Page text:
India has told a high-level UN energy meeting that it will not be fair to expect it to move away from coal to meet energy requirements of millions of Indians, underscoring that coal will continue to remain the “mainstay” of its energy needs for the “foreseeable future.”
On Wednesday morning, the first-ever SE4All Global Ministerial Policy Dialogue convened at the UN General Assembly Hall, UN Headquarters, in New York.
“Our energy challenge is truly huge. The numbers speak for themselves,” said Minister for State for Power, Coal and New & Renewable Energy Piyush Goyal at the First Global Energy Ministerial SE4ALL Forum Meeting yesterday.
India has 56 million homes or 280 million Indians, almost the size of the population of the US, who lack access to basic electricity and more than 500 million are still deprived of access to clean energy fuels, he said.
“Just as in all other countries, including the developed world, coal will continue to remain the mainstay of our energy related needs for the foreseeable future.
“In all fairness, it would not be correct to say or to expect India to move away from coal when we are at the cusp of our developmental journey,” Goyal said.
He said that countries that have benefited over the years from cheap fossil fuel-based energy, must also participate proactively in efforts to leave behind a cleaner planet by expanding the scope of renewable energy.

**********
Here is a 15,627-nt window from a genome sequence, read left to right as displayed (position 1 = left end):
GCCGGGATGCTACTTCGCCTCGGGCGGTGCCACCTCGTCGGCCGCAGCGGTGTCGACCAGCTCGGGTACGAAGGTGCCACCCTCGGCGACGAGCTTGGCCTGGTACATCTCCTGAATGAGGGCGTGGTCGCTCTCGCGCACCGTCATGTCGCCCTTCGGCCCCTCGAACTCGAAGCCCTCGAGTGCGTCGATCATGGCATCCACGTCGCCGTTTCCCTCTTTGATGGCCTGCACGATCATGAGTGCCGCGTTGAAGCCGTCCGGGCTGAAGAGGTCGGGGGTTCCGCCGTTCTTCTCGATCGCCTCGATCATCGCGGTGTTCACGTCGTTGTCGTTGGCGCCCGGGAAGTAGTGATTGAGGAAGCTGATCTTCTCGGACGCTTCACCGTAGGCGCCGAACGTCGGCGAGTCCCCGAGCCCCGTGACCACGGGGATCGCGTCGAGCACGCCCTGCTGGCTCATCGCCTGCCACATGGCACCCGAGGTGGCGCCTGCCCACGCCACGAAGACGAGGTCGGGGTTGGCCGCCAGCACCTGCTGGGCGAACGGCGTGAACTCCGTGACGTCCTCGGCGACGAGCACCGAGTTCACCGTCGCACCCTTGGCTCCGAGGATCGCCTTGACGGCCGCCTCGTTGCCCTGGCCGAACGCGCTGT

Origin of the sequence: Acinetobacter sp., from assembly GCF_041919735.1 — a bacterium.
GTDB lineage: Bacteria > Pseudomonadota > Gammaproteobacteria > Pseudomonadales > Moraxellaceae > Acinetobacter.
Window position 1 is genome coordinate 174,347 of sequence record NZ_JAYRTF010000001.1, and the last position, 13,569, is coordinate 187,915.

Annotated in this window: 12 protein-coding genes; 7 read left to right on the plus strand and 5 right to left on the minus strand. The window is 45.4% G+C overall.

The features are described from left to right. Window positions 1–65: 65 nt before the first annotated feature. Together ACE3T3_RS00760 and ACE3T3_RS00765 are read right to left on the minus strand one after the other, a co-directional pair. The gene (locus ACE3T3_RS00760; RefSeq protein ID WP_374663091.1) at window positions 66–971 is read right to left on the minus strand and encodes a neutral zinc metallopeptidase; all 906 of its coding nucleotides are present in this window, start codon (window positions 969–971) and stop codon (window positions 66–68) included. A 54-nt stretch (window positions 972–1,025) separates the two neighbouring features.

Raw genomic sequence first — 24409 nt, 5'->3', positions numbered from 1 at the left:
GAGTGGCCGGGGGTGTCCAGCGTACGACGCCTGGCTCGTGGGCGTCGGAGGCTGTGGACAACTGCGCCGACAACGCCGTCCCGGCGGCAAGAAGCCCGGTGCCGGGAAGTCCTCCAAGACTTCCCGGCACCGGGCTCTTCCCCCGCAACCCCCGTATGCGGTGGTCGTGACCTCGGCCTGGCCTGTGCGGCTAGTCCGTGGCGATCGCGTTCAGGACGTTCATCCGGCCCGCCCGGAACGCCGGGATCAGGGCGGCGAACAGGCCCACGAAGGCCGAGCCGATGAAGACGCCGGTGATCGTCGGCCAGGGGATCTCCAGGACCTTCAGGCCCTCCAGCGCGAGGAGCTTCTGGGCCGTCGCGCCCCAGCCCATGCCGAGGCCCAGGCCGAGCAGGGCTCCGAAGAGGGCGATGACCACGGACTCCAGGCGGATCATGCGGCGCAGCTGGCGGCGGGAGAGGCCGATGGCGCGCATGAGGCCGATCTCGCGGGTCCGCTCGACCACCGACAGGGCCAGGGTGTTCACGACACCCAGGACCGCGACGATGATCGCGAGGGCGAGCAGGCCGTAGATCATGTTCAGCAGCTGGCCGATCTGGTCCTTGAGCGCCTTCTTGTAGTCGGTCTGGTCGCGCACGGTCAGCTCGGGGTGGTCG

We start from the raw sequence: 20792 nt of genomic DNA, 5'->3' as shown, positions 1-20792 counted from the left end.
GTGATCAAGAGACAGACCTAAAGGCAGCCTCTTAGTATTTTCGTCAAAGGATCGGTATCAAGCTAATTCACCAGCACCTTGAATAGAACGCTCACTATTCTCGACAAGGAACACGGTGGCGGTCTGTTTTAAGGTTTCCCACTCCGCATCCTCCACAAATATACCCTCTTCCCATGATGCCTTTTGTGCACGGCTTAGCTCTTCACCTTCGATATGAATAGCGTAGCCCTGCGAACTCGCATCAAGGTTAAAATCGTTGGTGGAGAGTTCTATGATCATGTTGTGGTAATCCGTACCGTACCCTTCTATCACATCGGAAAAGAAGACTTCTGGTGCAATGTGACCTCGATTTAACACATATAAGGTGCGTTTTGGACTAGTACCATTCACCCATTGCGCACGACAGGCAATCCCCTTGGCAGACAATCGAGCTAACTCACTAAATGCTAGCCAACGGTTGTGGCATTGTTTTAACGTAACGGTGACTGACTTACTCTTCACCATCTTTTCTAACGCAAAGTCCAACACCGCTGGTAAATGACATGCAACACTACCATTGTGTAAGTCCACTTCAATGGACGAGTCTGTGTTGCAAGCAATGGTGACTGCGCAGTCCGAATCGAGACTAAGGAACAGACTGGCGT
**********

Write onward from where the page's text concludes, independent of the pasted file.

“I believe this has to be a shared responsibility of the developed world and the developing countries,” he said.
“The developed world, which has over the last 150 years enjoyed this low cost power for its own growth and prosperity must share this responsibility and come forward proactively in a much deeper engagement with the developing countries,” he said.
Goyal outlined Prime Minister Narendra Modi-led government’s mission to provide 24/7 energy access to every Indian across the length and breadth of the country by 2019.
“We do understand and it is indeed incumbent upon us to protect the world to ensure a cleaner planet for the next generation.
“However, it is also important to understand the agony of poverty. It is important to understand the pain that the common man experiences when he is required to pay very high cost for energy,” he said.